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Use sin … as it will use you. Spare it not, for it will not spare you. It is your murderer, and the murderer of the world. Use it therefore as a murderer should be used. Kill it before it kills you; and then, though it kill your bodies, it shall not be able to kill your souls; and though it bring you to the grave, as it did your head, it shall not be able to keep you there. If the thoughts of death, and the grave, and rottenness, are not pleasant to you, do not let the thoughts of sin be pleasant. Listen to every temptation to sin as you would listen to a temptation to self-murder, and as you would do if the devil brought you a knife and tempted you to cut your throat with it; so do when he offers you the bait of sin.

RICHARD BAXTER from Ritzema, E., & Vince, E. (Eds.). (2013). 300 Quotations for Preachers from the Puritans. Bellingham, WA: Lexham Press.

“The fear of God is the death of every other fear; like a mighty lion, it chases all other fears before it.” —Charles Spurgeon

The fear of the Lord is a fountain of life, that one may turn away from the snares of death.” (Proverbs 14:27, ESV)

“Nothing so quickens prayer as trial. It sends us, at once, to our knees, and shuts the door of our closet behind us.” —Horatius Bonar

A professer at a Christian college writes about a real problem among Christian young people:

“A whole boatload of anxieties is tied up with this notion of “finding God’s will.”

The good news is that the will of God is not really like that. It’s not the kind of thing you have to look for and find, and therefore it’s not the kind of thing you can miss. What you can do is disobey God’s will. That’s easy to do – it’s called sin. But in another sense (quite a different sense) you can never miss God’s will, no matter how badly you sin or disobey God. For in addition to God’s will revealed in his word, there’s also his hidden will, as it’s called, which means his providence governing the universe and all of history. His word we can disobey, but his providence is sovereign over heaven and earth and we cannot overcome it or even escape it. It’s not something we are capable of disobeying, much less missing.

So the “will of God” that my students are trying to find is some third thing: not God’s revealed will (because it’s something they have to “find”) and not his providential will (because it’s something they might “miss”). It’s an extra kind of “will of God” that is not found in the Bible. That is to say, it doesn’t really exist. And that’s good news. It means – if they only knew it – that they are allowed to make their own decisions like responsible moral agents – like adults seeking to grow in wisdom and understanding or stewards learning how to invest their talents. They don’t have to find what God has hidden.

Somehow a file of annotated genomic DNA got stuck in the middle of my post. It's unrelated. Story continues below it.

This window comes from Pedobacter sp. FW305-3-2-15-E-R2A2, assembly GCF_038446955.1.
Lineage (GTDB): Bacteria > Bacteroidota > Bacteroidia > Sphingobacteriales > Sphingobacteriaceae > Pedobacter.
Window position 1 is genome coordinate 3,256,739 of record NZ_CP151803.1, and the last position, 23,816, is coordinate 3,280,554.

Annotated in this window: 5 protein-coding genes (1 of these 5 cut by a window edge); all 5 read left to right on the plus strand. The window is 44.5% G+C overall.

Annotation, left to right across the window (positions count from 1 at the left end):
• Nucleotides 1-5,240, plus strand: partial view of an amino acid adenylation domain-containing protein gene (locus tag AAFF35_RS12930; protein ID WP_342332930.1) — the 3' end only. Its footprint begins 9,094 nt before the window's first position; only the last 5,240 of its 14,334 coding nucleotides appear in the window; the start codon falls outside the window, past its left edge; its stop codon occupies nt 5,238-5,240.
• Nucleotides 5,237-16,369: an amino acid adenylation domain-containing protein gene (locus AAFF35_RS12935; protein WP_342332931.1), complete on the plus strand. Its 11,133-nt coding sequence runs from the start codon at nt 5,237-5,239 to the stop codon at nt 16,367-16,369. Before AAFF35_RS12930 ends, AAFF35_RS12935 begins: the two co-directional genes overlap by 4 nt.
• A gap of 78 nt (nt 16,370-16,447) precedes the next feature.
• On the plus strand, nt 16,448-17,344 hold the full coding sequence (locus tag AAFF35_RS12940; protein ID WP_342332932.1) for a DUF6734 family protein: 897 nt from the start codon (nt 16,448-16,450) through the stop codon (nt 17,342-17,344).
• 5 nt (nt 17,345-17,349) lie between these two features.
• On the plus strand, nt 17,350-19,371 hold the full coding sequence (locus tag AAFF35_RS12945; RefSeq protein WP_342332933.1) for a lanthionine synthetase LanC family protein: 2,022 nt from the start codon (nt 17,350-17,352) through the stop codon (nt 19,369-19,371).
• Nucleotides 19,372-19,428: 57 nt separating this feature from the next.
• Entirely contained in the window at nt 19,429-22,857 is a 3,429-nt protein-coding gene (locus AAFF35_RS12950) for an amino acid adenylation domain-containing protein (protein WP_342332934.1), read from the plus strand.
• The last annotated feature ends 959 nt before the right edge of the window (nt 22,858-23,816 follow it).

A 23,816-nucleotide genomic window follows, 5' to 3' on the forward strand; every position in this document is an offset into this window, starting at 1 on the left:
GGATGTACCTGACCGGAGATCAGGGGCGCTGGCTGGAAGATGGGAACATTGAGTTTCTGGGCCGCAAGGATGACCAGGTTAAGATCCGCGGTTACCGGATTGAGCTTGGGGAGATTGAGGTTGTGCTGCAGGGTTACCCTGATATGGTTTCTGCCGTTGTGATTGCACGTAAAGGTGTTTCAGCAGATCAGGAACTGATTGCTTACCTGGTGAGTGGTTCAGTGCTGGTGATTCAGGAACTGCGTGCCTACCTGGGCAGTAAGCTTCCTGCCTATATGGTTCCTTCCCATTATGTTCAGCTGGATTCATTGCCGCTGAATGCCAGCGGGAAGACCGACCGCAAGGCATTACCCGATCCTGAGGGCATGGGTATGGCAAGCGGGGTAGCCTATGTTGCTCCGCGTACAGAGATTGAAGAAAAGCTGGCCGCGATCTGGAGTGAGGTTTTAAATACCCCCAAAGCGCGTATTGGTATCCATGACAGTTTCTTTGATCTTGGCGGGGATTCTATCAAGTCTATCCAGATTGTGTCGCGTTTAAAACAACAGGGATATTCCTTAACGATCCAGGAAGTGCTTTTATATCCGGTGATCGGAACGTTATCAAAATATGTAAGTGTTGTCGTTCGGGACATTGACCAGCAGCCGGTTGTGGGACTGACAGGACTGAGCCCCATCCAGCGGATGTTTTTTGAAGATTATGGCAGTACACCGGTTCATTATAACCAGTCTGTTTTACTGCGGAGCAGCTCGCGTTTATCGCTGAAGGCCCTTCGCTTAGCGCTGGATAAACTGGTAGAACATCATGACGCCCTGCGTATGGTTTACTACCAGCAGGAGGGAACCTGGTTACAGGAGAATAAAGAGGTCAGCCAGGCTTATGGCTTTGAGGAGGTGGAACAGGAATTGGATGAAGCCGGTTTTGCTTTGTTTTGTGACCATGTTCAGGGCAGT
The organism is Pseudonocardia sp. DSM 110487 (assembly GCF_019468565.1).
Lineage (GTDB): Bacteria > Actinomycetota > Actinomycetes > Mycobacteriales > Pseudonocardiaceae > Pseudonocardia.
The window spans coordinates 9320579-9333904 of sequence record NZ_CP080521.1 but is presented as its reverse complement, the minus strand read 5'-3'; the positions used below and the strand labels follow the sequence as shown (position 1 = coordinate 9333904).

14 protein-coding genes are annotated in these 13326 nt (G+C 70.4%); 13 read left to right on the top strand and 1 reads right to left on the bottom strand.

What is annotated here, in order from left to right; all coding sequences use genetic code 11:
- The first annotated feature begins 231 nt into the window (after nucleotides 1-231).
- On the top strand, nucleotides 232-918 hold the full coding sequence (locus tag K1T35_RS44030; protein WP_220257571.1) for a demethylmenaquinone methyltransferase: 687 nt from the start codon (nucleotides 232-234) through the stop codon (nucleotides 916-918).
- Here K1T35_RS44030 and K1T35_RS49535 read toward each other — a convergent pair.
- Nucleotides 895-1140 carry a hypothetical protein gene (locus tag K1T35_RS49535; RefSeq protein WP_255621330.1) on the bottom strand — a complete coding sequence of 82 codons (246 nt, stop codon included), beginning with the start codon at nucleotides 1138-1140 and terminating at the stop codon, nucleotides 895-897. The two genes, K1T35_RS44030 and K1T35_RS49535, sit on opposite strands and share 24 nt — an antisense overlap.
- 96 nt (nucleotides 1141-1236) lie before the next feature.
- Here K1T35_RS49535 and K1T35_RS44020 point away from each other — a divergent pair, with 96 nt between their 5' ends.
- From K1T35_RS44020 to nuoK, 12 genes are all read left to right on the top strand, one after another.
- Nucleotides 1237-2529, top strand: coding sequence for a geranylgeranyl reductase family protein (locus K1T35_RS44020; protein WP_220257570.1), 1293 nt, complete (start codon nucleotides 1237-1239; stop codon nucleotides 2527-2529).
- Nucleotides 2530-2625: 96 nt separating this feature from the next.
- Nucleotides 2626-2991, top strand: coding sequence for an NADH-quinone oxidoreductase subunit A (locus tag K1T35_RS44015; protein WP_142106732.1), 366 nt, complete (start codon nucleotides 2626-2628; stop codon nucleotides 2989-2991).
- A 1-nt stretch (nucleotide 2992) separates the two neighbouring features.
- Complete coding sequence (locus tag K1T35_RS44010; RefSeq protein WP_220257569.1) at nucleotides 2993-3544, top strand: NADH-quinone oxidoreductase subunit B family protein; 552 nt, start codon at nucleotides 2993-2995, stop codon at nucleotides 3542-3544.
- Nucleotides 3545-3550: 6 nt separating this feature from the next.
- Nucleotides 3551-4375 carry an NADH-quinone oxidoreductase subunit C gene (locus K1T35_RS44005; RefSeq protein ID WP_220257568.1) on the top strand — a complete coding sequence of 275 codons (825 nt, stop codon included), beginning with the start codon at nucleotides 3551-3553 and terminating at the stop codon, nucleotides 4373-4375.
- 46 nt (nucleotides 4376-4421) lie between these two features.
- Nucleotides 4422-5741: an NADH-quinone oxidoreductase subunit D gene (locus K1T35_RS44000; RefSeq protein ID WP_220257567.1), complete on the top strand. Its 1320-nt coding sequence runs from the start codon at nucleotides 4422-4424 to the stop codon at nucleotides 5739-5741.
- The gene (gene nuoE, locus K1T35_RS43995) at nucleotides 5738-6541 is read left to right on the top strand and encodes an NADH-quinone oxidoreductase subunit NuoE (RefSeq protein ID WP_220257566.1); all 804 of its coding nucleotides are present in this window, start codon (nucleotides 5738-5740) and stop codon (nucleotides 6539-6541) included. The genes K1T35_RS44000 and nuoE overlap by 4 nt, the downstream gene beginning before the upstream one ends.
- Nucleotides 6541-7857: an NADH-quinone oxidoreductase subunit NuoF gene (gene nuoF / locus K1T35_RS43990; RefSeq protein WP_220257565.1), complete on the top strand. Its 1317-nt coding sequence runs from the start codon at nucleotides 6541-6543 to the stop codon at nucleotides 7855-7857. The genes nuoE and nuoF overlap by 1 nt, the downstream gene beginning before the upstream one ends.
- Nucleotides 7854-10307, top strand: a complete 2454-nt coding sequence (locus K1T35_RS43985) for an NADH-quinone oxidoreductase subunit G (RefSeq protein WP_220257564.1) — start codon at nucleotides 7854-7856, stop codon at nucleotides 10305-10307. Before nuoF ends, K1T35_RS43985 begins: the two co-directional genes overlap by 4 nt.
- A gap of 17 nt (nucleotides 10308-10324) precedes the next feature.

Cary, Phillip (2010-10-01). Good News for Anxious Christians: Ten Practical Things You Don’t Have to Do (Kindle Locations 1188-1200). Baker Publishing Group. Kindle Edition.

Running Scared by Ed Welch is free  right now on Kindle.  Other Kindle deals

Also Westminster Books is running a great initial sale as they introduce the ability to purchase ebooks that will be read on Kindle.  You can get 2 books of your choice from Crossway books for the next 24 hours or so.  You can see the list of books here.  There are over 300 to choose from.  I found the process of getting the ebooks relatively simple but if you need help they are willing to walk you through the process from what I understand.

 

 

 

“There are but two lessons for Christians to learn: the one is, to enjoy God in everything; the other is, to enjoy everything in God.” —Charles Simeon

“It is doubtful whether God can bless a man greatly until He has hurt him deeply.” —A.W. Tozer

“The will of God is never exactly what you expect it to be. It may seem to be much worse, but in the end it’s going to be a lot better and a lot bigger.” —Elisabeth Elliot

“God does not promise any of us happiness as we define happiness. We are called to faithfulness, and it is in obedience to God in difficult situations that the great spiritual victories are won.” —James Montgomery Boice

“The greatest of faults is to be conscious of none.” —Thomas Carlyle

“Unless we fix certain hours in the day for prayer, it easily slips from our memory.” —John Calvin

“It is the duty of all nations to acknowledge the providence of Almighty God, to obey His will, to be grateful for His benefits, and humbly to implore His protection and favor.” —George Washington

“We must never rest until everything inside us worships God.” —A.W. Tozer
Which one of these was the most meaningful to you? Why? Leave a comment! 

 

 

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